4. Glad to see you posting again. Silly question – Could you make this without a crust, like your coconut custard pie? I am always on the lookout for things that can be done gluten free for when my daughter visits. Here’s to good health!

    Liked by 1 person

    1. trkingmomoe says:

      You could put 2 or 3 tablespoons of cornstarch in it. Butter your pie plate well before pouring in the filling. It should hold together after it is chilled to slice. I have used cornstarch in impossible apple pie as a sub for bisquick or flour. I keep my cornstarch in a tin so I can’t check to see if it has wheat flour mixed in it. Rice flour would work well also.

      I just edited the recipe and put 2 tablespoons of cornstarch so you can print this out. It is added insurance for those who try the recipe. That way the applesauce doesn’t weep after it is cut.

      That was a good question. Thanks for the comment

      Liked by 1 person

  5. Sounds delicious, and a good way to use up eggs! I’m glad to see you posting again.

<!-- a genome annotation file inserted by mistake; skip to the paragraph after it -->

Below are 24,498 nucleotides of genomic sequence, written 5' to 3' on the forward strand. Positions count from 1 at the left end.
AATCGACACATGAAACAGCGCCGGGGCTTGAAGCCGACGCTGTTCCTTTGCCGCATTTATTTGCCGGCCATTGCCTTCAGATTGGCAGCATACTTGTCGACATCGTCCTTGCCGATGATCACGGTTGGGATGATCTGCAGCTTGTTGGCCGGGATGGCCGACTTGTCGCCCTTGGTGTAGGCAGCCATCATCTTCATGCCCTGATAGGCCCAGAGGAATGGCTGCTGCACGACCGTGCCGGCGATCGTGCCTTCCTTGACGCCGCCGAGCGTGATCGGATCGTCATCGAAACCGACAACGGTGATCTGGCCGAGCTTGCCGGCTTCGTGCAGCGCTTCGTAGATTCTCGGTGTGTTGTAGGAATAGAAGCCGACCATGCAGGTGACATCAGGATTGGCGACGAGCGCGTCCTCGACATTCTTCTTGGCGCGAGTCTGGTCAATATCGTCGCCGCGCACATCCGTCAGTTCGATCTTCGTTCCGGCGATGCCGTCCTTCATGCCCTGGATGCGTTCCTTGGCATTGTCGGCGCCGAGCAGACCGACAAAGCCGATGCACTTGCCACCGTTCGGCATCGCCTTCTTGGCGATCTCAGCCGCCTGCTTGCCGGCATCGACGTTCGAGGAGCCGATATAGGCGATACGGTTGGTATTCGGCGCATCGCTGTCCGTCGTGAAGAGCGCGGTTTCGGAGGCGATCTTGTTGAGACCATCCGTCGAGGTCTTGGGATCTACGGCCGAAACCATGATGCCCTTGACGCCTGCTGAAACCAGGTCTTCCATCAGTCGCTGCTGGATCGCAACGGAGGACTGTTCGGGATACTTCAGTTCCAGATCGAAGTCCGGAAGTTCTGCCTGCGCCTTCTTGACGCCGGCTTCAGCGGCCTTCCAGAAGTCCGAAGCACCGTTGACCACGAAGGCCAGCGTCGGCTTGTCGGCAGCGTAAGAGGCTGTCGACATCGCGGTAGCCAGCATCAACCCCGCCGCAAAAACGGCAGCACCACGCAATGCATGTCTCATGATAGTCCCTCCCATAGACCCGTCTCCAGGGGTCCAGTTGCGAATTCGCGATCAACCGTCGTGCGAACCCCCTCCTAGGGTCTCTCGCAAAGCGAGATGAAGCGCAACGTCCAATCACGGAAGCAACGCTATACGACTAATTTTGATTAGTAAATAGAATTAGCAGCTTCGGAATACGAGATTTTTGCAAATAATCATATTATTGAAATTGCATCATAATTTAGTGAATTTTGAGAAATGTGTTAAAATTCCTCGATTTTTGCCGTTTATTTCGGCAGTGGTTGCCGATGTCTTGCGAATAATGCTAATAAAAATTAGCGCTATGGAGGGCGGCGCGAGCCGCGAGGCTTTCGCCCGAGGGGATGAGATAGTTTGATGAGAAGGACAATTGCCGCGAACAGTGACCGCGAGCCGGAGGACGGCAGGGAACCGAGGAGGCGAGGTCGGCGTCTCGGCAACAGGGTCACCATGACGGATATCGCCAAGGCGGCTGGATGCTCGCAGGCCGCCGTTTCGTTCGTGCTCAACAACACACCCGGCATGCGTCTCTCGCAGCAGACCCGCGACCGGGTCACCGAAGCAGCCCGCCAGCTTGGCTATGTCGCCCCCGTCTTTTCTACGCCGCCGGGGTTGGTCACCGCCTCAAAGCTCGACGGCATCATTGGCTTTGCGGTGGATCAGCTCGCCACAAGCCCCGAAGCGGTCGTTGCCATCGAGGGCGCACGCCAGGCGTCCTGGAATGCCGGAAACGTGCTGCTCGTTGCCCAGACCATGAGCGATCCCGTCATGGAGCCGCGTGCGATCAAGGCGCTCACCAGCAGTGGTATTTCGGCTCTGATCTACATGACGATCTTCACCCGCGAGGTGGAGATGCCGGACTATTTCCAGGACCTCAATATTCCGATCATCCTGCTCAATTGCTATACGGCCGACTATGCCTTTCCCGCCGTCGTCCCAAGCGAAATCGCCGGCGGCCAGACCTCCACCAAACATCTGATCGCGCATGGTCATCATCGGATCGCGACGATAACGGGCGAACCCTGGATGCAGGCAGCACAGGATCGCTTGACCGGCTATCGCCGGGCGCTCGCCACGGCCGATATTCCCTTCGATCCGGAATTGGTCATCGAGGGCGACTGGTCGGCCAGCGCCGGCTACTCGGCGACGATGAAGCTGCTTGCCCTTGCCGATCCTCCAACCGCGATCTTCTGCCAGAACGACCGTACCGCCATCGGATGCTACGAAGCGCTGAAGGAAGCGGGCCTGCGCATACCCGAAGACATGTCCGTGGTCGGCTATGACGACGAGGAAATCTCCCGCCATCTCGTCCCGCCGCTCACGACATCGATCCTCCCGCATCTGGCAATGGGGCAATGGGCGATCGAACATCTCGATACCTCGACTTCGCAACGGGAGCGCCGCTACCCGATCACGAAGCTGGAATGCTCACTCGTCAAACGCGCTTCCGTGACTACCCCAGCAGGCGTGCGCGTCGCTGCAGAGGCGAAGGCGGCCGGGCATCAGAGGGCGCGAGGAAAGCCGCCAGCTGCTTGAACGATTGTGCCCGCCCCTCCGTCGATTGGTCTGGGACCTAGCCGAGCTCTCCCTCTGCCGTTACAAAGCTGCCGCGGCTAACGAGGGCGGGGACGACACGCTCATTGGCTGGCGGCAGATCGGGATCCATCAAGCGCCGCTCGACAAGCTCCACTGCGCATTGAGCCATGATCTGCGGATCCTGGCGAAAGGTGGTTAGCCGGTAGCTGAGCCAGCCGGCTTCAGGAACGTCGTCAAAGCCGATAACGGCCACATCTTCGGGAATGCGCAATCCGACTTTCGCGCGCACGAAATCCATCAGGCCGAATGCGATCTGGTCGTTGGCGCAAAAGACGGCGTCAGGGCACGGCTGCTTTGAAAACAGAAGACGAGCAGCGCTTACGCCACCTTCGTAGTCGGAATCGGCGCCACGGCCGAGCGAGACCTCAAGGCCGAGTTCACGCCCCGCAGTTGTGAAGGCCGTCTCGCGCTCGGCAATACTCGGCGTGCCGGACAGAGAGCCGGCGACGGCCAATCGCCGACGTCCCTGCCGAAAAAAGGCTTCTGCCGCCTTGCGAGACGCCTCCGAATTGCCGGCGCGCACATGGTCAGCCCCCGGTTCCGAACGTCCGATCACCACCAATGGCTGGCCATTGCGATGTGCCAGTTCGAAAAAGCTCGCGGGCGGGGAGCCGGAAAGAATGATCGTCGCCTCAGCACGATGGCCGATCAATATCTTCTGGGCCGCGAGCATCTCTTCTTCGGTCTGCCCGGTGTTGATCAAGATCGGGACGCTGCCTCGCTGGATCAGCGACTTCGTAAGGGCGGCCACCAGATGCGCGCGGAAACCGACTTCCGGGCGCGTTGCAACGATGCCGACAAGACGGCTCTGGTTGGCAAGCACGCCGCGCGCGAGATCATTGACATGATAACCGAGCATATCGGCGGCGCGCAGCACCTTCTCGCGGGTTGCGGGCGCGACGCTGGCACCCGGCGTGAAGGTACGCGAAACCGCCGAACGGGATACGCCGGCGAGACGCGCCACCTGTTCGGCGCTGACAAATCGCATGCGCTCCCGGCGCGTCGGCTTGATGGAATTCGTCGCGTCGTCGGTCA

Liked by 1 person

    1. trkingmomoe says:

      Thanks. I wasn’t going to post until spring but I have a collection of recipes that I should share made from basic pantry ingredients. What I noticed in my stats for the last year, was the traffic coming from Pinterest passing around my simple scratch recipes. There is nothing on my Pinterest pages that is eye catching compared to other pages Food is getting expensive. This is just a hobby I fell into. So it is satisfying to see a recipe for peach pie I posted years ago made from 2 cans of sliced peaches go viral in the last 2 years. There are several other recipes that caught the interest of cooks that was in my archives.

      Like

  6. I’m saving this one, I have never heard of it before. I bet it tastes amazing!

    Liked by 1 person

    1. trkingmomoe says:

      I am going to edit the recipe and add 2 tablespoons of cornstarch to keep the applesauce from weeping as added insurance. Applesauce can hold a lot of moisture. Thanks for stopping in.

      Edit* You may of heard it called Applesauce Pie.

      Like

  7. Welcome back! Sending you thoughts of continued healing and thanks for sharing the recipe 🙂

    Liked by 1 person